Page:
VSM: I have a couple of relatives who are physicians—one of them was my pediatrician growing up—so I was always impressed by and attracted to medicine. I also really enjoyed learning about the biology of the human body in high school and college, and so I thought medicine would be a good fit for me.
Explore This IssueApril 2019
Initially, I thought I would go into sports medicine (a lot of former athletes do), but I didn’t really enjoy the orthopedic surgery rotation very much. But I do really like surgery. At the time I attended the College of Physicians and Surgeons at Columbia University, the otolaryngology rotation was mandatory, and I really loved it—I liked the people, the area of the body we focused on, treating patients both medically and surgically, and of all ages, performing a variety of procedures, big and small, and seeing a variety of complaints. That rotation was behind my decision to pursue the otolaryngology field. The subspecialty I chose is laryngology, although I still do see some patients for general otolaryngology work.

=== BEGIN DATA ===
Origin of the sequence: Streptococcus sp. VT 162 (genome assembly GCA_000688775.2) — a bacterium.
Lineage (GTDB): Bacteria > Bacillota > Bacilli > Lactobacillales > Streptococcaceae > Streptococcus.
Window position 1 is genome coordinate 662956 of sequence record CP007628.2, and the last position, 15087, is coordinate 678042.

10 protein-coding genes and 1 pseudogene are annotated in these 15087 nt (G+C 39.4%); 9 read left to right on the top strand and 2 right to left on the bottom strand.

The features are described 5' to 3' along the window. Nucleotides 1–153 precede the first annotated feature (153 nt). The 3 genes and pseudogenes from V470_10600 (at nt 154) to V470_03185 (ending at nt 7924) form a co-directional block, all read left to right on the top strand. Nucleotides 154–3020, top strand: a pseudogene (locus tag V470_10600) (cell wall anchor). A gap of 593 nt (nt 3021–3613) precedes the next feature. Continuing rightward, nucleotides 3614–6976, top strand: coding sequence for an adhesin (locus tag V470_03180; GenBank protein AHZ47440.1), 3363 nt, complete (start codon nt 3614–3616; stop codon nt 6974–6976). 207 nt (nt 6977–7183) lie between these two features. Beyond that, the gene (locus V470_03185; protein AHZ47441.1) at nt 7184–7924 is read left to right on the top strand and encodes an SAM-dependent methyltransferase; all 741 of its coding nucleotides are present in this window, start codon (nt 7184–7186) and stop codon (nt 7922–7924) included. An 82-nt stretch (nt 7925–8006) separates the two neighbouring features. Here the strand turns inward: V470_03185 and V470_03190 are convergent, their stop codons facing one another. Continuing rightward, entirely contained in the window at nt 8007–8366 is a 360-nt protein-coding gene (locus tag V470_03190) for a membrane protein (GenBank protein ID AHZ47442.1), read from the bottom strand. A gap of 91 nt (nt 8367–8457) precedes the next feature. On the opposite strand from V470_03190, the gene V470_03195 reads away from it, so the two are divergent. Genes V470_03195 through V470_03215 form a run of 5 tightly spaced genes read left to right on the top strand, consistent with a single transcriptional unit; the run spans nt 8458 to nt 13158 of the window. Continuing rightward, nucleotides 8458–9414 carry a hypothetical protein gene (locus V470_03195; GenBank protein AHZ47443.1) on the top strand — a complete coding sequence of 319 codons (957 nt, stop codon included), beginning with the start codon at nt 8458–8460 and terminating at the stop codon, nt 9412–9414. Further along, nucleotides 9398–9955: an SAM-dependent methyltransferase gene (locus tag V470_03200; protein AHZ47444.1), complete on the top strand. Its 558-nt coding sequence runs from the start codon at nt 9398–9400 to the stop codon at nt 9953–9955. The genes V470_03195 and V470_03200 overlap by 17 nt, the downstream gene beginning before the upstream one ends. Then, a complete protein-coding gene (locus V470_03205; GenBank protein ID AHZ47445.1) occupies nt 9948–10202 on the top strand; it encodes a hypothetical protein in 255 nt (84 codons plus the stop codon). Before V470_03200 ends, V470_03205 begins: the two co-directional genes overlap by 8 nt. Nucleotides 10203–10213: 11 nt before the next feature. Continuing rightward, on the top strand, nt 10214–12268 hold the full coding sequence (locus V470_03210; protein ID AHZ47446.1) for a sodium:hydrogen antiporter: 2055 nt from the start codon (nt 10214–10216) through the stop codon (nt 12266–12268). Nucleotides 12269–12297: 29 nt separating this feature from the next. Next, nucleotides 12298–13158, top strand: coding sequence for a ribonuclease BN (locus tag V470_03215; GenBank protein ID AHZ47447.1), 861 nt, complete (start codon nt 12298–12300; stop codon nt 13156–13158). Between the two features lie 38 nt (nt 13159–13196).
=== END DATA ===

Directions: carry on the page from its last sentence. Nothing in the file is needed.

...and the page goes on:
ENTtoday: Have any of the lessons you learned from competitive swimming been helpful in your otolaryngology practice?
VSM: For work and for life in general, participation in sports gives you a lot of important skills, including discipline and time management. When you compete, you put in a lot of work and challenge yourself to reach higher goals in training, and, if you’ve worked hard, you’ll see the results. I really enjoyed challenging myself in swim practice and then seeing if I could still reach those goals in competition. You also learn to deal with successes and disappointments. You also learn perseverance—eventually you’ll get the results you want, but there will be bumps in the road getting there.
I also enjoyed the social aspect of swimming. People tend to think of swimming as an individual sport, but really, you train and race alongside other people, you constantly work in cooperation with coaches and trainers, and you travel as a team. In the same way, physicians and other medical personnel support and work in partnership with each other, using their individual skills. You’re never by yourself in medicine, and your successes are shared with the team.
Amy E. Hamaker is a freelance medical writer based in California.